The blood–brain barrier (BBB) represents an important biological barrier between the blood and the brain. It consists of endothelial cells covering the vessels in the brain and which tightly control the access of every molecule to the brain. Even though the BBB is essential for the protection of the brain, it also has negative impacts as it also prevents the access of therapeutics to the brain. One solution is to connect the drug to an antibody, which is recognized by specific receptors at the BBB and then collectively absorbed into the brain parenchyma.
Eric Shusta, University of Wisconsin-Madison, Wisconsin, USA, and colleagues screened an human antibody library with 5·108 antibodies and selected new antibody fragments that bind on towards human brain endothelial cells but not to endothelial cells found elsewhere in the body. After three rounds of screening three different antibodies were identified with good specific binding properties. Two of these showed also in vivo selectivity for the cells of the BBB.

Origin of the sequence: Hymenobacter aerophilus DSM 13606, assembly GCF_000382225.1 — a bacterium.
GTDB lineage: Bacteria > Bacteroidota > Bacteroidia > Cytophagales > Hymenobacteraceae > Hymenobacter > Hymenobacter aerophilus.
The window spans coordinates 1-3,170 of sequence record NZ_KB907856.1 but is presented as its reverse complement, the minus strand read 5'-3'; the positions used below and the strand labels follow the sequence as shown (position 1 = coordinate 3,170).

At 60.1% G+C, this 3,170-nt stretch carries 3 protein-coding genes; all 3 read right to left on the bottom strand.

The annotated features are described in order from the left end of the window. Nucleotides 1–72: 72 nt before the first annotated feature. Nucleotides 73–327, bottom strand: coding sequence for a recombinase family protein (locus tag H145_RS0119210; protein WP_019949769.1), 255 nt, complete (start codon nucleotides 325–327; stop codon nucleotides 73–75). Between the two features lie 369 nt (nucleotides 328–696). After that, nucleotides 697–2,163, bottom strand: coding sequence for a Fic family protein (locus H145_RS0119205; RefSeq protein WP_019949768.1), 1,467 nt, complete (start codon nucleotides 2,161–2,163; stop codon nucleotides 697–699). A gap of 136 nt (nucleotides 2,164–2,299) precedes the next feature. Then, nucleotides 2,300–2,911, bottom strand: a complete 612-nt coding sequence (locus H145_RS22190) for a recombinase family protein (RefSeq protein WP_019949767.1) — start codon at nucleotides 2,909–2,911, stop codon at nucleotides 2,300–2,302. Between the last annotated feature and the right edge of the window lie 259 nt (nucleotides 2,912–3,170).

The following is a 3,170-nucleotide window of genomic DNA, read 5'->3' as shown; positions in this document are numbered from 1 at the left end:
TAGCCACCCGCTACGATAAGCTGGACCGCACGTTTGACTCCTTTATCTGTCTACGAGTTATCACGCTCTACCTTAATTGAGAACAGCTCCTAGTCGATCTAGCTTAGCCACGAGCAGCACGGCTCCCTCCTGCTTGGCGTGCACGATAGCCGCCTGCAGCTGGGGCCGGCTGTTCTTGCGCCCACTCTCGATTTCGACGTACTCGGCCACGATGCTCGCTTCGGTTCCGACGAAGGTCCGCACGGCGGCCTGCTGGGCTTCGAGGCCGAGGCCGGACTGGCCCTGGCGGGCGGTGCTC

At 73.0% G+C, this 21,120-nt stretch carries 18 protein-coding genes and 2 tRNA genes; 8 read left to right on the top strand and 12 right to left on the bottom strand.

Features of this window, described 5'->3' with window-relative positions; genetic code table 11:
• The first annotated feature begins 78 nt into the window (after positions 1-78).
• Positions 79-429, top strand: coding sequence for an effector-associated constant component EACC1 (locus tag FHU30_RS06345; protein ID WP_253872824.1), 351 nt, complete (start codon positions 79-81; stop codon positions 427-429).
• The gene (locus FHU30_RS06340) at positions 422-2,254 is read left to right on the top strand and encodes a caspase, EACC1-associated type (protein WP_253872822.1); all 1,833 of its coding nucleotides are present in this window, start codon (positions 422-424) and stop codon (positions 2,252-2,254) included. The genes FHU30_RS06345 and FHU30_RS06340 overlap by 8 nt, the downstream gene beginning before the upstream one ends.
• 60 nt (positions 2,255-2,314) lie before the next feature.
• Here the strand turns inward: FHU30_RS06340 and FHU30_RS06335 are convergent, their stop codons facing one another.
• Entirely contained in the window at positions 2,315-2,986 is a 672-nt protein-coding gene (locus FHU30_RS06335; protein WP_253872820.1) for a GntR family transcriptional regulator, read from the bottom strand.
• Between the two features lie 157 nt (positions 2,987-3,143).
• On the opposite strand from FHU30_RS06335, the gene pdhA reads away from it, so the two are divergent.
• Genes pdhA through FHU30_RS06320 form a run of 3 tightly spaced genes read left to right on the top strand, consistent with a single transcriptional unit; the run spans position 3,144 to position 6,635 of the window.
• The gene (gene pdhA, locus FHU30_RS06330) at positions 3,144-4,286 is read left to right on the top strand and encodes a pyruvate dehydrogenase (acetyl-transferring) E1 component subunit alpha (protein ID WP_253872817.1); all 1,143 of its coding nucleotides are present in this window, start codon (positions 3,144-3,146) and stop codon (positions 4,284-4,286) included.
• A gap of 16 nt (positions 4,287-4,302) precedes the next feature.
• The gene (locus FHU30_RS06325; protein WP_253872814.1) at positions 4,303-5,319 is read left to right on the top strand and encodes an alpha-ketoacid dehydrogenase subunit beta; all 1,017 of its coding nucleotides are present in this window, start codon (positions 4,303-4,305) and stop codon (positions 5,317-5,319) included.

However, further research is needed to see if the antibody fragments identified also will be transported into the brain parenchyma, making it a suitable adjunct for non-invasive drug delivery to the brain.
- Identifying blood–brain-barrier selective single-chain antibody fragments,
Angela R. Jones, C. Christopher Stutz, Yu Zhou, James D. Marks, Eric V. Shusta,
Biotechnol. J. 2014.